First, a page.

Wine is certainly not my drink of choice, but tycoon management games certainly are. Terroir is a tycoon simulator about managing your own vineyard. Developed and published by General Interactive Co, the game released on PC on September 20, 2017 after successfully being Greenlit before the Greenlight system closed a few months ago.
The first aspect of Terroir that stood out to me was the game’s aesthetic. The minimalist art style attracted me. The clean and simple UI stands out as one of the game’s strongest points. While menu structure is very limiting, you can easily find any relevant information within a click or two. I did find that when trying to read some menu items that some text is cut off and unreadable due to a line being in the way. This may have been down to the resolution I was playing on, but it did leave me wondering what the mystery text was that I couldn’t see.
The menus were nice to look at, but along with the hidden text problem, a number of tooltips also have a horrendous flashing problem when mousing over them. This too doesn’t aid the legibility of valuable information.
One of wine making’s key elements is time; the way Terroir handles the passing of time is pretty special. The camera angle is mainly focused on your vineyard, and the day and night pass by as the stars and sky fly by circling around your farm. This simple animation added a lot of character to what could have quite easily been substituted with a bland clock snuck in the corner of the UI.
Terroir offers a relaxing soundtrack. In fact, even before jumping into the game, I left it on the main menu screen for a little while I finished up a few jobs because of how relaxing the soundtrack was. There isn’t much variety when it comes to the music, though. There just seems to be the one track thus far, so I can only imagine that it will grow repetitive after more than a couple of hours of gameplay.
There isn’t any sort of story, or back plot as to where you came from, what the aim is of the game, or just about anything else. You are just thrown in at the deep end of running your own vineyard. The game offers a short and basic tutorial which at least made the gameplay bearable by some mediocre voice acting. If not for this voice acting, I would have found it a heck of a lot more of a task to understand the basics of the game. The in-game manual is just pages and pages full of text which gives me anxiety just thinking about reading through them all from scratch.
The aim of Terroir is to build up a vineyard which not only pays for itself but also generates profits. You do this by growing, picking, producing and selling your wine at retailers. If you have played another tycoon game, Game Dev Tycoon for example, then you will be familiar with the mechanics. After you pick your grapes at their optimal ripeness, you must then fiddle around with sliders in order to produce the perfect wine. A lot of trial and error goes into this method, much like there is in other games of this style, but there is some methodology behind it.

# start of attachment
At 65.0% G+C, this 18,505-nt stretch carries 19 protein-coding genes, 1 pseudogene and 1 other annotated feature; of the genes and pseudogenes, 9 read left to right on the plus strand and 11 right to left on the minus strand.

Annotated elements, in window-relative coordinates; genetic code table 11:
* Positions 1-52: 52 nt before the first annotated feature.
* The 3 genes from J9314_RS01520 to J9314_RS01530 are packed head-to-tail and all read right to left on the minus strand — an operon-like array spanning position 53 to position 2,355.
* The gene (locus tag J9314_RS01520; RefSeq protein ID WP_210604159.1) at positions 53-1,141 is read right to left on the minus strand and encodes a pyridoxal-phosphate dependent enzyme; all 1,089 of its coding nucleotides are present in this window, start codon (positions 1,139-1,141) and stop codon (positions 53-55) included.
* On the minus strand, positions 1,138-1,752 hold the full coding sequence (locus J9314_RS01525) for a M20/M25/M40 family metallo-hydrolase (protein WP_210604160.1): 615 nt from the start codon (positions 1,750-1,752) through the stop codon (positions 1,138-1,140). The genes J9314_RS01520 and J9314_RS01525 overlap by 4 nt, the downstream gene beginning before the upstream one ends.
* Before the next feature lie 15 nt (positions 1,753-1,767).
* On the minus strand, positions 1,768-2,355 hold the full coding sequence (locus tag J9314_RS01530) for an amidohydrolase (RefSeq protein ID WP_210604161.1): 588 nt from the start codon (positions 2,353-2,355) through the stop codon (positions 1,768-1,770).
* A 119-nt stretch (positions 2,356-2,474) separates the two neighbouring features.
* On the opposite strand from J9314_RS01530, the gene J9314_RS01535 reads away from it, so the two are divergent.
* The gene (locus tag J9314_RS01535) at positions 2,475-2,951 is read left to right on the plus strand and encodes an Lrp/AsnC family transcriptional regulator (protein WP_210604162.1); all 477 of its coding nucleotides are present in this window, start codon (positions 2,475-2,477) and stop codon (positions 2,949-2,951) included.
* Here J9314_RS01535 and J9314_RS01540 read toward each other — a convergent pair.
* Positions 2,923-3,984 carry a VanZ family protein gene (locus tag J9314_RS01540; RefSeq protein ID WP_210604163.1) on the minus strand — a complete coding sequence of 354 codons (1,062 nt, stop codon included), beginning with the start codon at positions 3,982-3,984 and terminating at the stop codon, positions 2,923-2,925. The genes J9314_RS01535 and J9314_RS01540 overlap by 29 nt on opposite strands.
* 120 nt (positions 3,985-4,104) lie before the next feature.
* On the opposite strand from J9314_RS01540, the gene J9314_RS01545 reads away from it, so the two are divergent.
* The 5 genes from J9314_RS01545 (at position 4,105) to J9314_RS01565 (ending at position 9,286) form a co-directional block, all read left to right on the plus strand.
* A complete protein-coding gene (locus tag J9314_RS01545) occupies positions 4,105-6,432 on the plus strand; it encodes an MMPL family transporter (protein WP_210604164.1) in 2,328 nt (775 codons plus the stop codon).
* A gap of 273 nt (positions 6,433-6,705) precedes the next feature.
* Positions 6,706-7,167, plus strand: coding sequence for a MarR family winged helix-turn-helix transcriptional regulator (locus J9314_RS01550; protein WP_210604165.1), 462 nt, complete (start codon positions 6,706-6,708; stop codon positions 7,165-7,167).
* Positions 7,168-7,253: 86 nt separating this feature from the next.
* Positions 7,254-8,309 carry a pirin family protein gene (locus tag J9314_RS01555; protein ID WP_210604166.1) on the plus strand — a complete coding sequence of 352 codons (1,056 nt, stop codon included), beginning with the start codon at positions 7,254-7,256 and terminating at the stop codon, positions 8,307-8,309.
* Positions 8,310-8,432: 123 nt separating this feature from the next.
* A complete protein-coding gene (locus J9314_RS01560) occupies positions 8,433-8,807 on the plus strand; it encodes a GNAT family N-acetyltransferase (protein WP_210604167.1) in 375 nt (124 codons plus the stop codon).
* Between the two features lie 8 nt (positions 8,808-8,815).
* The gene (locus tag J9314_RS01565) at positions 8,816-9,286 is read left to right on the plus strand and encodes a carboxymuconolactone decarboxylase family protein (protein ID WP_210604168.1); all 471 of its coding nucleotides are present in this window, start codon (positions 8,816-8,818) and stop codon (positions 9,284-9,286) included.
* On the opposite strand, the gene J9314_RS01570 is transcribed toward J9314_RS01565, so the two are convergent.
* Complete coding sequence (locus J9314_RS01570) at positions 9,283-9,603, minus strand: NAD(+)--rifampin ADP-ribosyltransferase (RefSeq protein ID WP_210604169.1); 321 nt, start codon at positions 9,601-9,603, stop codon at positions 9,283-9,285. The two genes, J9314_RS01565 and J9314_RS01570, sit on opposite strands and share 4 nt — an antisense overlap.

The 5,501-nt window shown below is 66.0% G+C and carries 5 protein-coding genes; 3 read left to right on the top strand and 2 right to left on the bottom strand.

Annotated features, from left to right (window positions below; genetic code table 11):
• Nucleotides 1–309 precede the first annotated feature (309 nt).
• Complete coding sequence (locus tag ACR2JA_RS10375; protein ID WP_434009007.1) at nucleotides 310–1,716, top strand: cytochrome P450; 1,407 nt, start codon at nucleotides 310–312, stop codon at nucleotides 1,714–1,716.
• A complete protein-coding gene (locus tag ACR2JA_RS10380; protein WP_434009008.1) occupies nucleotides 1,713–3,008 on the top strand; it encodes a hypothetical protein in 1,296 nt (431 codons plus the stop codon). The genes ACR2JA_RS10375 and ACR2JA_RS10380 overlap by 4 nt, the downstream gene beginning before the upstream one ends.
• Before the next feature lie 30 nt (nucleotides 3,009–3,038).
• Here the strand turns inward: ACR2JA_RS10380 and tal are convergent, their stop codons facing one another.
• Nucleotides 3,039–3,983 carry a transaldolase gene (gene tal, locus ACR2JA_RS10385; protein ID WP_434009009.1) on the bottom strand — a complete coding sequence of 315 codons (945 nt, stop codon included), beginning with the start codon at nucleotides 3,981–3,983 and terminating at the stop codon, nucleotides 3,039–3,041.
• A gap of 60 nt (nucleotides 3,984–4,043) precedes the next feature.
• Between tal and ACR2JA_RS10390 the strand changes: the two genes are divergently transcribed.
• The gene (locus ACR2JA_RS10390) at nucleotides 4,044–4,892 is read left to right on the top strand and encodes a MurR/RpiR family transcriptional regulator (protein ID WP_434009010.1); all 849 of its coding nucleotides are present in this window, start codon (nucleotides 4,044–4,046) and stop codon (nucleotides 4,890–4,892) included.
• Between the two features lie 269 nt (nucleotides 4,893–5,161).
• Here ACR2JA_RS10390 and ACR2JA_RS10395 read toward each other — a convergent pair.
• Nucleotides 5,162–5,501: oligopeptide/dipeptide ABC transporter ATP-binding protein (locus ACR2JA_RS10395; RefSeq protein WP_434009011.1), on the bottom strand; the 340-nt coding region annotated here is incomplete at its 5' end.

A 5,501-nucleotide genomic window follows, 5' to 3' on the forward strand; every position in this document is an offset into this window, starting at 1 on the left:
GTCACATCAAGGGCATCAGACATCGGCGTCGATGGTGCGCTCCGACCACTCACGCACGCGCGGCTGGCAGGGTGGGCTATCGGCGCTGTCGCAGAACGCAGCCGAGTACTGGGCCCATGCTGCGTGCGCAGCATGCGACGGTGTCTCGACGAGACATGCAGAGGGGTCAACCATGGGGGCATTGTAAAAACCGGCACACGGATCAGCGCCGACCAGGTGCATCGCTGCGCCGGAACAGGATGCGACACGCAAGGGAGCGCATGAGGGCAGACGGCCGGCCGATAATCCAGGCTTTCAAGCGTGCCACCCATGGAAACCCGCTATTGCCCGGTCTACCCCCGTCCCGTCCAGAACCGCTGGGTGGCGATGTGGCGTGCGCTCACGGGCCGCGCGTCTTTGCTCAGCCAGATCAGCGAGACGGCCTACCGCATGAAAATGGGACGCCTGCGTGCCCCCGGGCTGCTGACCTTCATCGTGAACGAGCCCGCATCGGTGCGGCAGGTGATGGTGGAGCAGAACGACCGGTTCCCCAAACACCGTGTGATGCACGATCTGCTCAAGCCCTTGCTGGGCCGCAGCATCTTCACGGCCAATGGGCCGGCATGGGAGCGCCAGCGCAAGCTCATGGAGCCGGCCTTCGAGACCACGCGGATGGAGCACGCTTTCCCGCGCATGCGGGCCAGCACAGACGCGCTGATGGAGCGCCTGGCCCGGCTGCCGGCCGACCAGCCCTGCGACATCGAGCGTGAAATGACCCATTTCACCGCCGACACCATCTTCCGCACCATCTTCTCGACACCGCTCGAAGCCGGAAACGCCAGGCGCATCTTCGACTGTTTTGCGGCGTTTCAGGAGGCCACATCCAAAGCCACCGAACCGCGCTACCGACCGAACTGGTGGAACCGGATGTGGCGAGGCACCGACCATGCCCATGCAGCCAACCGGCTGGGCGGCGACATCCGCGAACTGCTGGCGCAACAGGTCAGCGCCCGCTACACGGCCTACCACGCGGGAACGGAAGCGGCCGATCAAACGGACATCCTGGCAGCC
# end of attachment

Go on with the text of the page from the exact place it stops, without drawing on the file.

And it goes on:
Once you have created your wine, you must then get it reviewed by critics. For some reason, it is then the critic’s job to choose how much you can sell the wine for. While the price they give will probably be right and end up in you selling the wine at the market, you may want to be the Apple of the wine industry and have a 300% markup on everything you sell. Having the option to price your own products should really have been a standard feature.
While you can pretty much work out the best combination of sliders for your wine creation, a good portion of the game also requires some luck too. You can only harvest your fruits at a certain time of year, and you should only pick the fruit when they are at their optimal ripeness in order to not have negative effects on the statistics of your wine. Sometimes, when the harvesting months roll around, your grapes are either nowhere near being ripe enough, or they have been left out in the sun too long and lost all their flavor. This is caused by the randomly generated weather patterns, so no matter how good your recipe is for the wine, you are still at the mercy of dice rolls every year. This ultimately left me feeling frustrated during my time playing. I must have gone through 5 or 6 yearly rotations of having horrendous weather which left me with unripe fruit which then results in wacky stats on your wine. Poor stats basically mean poor reviews, poor reviews then mean you can only sell it for bottom of the wine barrel prices. Dealing with adverse weather effects is certainly part of the winemaking process, but it doesn’t mean it makes my gameplay experience any more fun.
After three or four hours or so of battling the elements, I came to the conclusion that I wasn’t exactly having a huge amount of fun. I was just sort of playing, and fiddling with sliders. I have to say, I learned quite a bit about the winemaking process, but I can’t say it was my most enjoyable tycoon experience ever. I would have hoped for a better tutorial system to explain more of the game’s features, rather than having the player read through a thick virtual handbook.
The pleasing art style and relaxing soundtrack certainly pull back some points for Terroir, but ultimately unless you are an absolute wine enthusiast wanting to get a taste for running your own vineyard, you may just want to check out Game Dev Tycoon.
- Minimalist art style
- No Story
- Issues with text readability
- Uninspiring Gameplay